Red and Yellow Crust, Phlebia coccineofulva
Meruliaceae or Merulius Family


A wood-rotting fungus, that grows over the undersides of fallen dead branches that have lost their bark, a growth habit called coticioid. The "mushroom" consists of a thin yellow undercrust of fungal hyphae on the surface (the subiculum, see below). Coating most of the yellow subiculum is a red layer of spore-bearing structures. Since the fungus grows on the undersides of the branches, the spores fall downwards to the soil. Hiding under the branches allows the mushroom to stay moist and fertile for a long period of time. Coccineo- means scarlet and -fulva means yellow, so this fungus is aptly named.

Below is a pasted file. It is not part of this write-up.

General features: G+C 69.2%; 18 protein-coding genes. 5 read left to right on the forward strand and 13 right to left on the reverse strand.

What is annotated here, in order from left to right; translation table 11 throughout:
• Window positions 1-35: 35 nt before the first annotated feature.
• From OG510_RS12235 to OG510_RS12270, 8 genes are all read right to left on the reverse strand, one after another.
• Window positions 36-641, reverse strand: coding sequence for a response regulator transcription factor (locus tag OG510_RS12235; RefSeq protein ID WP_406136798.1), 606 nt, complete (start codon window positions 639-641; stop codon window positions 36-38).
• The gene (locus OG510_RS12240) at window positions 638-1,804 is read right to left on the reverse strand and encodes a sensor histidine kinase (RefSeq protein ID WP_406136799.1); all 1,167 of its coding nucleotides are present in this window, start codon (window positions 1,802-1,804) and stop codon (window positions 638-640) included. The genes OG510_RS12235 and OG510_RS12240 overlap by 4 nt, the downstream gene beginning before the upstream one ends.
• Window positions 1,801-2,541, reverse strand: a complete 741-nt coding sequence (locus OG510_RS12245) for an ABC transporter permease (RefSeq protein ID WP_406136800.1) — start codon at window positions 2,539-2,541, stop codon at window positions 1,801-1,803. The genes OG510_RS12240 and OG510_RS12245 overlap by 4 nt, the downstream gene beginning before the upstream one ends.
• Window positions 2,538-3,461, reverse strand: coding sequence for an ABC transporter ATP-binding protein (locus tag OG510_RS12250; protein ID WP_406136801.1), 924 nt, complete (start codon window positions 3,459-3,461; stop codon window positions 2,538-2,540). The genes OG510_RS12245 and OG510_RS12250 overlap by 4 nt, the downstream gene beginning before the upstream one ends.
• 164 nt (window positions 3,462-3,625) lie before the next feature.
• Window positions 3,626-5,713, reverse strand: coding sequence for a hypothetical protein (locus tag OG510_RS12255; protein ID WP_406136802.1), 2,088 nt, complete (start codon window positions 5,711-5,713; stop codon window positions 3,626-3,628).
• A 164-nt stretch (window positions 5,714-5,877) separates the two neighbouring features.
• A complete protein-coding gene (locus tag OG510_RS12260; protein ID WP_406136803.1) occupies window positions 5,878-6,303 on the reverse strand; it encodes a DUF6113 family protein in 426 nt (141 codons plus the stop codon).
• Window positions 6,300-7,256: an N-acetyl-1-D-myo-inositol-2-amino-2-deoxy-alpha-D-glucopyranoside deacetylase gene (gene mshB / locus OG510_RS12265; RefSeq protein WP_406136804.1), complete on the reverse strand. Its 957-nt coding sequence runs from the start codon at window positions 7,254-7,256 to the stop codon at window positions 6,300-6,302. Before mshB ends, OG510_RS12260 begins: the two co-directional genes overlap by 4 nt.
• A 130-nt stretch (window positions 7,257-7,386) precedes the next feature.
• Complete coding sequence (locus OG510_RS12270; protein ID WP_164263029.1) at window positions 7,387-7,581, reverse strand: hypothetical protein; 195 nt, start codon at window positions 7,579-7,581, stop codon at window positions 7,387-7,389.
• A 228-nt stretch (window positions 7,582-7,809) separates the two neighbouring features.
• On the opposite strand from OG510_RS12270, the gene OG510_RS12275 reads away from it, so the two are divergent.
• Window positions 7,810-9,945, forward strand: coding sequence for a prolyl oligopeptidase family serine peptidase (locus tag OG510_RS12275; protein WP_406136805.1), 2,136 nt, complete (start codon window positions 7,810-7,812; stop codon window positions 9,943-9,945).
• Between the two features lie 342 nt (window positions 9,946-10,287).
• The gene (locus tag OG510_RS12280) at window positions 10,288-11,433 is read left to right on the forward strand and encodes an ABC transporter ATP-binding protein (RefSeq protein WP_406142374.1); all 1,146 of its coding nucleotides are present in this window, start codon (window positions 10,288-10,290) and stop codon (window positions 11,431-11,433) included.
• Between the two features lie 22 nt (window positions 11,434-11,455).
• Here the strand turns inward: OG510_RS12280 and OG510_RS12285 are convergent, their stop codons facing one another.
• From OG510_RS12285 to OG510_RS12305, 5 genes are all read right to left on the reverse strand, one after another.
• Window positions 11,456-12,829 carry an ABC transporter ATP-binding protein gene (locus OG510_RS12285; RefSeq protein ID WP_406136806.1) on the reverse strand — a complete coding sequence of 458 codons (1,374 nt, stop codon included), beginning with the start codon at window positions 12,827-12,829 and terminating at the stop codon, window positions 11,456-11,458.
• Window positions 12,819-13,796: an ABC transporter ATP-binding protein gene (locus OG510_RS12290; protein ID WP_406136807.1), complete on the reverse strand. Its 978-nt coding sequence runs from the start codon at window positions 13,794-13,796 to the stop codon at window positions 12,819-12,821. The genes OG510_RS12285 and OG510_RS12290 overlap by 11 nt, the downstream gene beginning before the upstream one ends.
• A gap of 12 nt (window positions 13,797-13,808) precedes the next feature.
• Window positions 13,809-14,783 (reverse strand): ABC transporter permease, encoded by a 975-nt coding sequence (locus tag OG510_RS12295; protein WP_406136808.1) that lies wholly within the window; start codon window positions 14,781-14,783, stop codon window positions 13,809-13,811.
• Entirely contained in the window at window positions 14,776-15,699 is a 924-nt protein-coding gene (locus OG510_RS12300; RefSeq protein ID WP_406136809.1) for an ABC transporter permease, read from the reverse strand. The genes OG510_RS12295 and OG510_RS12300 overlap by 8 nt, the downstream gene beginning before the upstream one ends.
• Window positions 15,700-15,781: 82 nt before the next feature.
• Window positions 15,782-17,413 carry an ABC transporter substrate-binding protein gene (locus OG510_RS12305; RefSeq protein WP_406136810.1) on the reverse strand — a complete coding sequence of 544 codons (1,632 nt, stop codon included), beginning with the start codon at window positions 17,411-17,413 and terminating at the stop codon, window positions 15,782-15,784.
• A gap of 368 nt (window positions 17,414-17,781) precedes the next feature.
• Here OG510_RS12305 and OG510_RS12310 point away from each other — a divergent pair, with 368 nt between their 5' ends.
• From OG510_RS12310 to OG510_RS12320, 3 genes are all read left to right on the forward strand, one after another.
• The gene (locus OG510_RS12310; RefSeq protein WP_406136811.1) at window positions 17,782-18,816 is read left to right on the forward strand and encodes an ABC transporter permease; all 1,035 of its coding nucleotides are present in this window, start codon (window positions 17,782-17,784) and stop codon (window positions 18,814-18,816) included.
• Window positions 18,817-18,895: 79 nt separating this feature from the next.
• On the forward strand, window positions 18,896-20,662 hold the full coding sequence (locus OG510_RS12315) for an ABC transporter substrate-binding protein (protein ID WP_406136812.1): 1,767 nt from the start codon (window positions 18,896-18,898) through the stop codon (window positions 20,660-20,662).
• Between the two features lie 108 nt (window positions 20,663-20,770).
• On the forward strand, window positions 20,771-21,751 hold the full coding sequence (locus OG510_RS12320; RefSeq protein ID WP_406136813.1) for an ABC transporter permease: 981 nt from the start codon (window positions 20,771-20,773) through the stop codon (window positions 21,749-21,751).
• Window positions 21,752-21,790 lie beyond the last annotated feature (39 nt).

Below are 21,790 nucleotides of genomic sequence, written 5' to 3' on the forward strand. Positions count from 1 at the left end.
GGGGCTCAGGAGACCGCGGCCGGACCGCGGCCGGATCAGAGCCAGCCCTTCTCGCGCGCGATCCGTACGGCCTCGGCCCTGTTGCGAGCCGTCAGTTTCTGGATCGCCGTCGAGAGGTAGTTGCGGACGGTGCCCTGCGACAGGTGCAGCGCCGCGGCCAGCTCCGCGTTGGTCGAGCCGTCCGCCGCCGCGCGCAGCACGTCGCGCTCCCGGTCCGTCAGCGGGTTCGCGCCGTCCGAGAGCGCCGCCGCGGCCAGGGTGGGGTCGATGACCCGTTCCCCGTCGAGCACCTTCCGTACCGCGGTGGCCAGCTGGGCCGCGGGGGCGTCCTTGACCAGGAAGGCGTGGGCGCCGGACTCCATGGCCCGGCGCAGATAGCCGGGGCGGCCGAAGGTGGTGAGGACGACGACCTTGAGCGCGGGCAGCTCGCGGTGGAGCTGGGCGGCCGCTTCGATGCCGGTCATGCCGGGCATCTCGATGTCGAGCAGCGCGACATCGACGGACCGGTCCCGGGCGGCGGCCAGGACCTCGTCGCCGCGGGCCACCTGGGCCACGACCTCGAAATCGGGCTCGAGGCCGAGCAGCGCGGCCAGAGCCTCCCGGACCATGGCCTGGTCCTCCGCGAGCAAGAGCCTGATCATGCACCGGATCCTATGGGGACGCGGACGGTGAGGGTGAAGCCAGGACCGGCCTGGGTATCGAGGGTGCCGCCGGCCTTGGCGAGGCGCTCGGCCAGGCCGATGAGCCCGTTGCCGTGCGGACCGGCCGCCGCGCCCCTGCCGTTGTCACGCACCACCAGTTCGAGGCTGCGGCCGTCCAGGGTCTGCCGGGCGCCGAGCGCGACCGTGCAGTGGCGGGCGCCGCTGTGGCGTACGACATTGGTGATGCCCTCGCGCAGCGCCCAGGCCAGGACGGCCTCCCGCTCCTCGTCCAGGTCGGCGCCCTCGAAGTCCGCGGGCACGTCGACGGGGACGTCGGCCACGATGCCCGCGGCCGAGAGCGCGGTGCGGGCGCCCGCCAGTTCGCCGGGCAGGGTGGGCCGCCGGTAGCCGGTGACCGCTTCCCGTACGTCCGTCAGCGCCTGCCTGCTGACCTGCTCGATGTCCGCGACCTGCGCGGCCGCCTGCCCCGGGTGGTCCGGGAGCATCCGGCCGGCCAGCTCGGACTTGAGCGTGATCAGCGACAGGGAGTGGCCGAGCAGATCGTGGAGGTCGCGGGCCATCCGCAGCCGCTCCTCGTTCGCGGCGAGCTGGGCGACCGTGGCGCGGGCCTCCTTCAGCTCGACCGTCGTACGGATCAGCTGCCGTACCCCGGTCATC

Supposedly found throughout North America, but rarely seen because it hides under dead branches. In Wildwood, known from the floodplain of Connelly's Run just north of the South bridge, an area rich in fallen wood and hence rich in wood-devouring fungi.

Unmistakable, if you find it. If you search under fallen branches for it, you may find other colorful corticioids like Cobalt Crust (Pulcherricium caeruleum) and Reddish Brown Crust (Hymenochaete tabacina), as well as Red and Yellow Crust's cousin, Wrinkled Crust (Phlebia radiata). Another cousin, Coral-Pink Merulius (Phlebia incarnata) looks like a small, hot pink shelf fungus.


 Closeup, showing undercrust


Flora & Fauna Home

Wildwood Home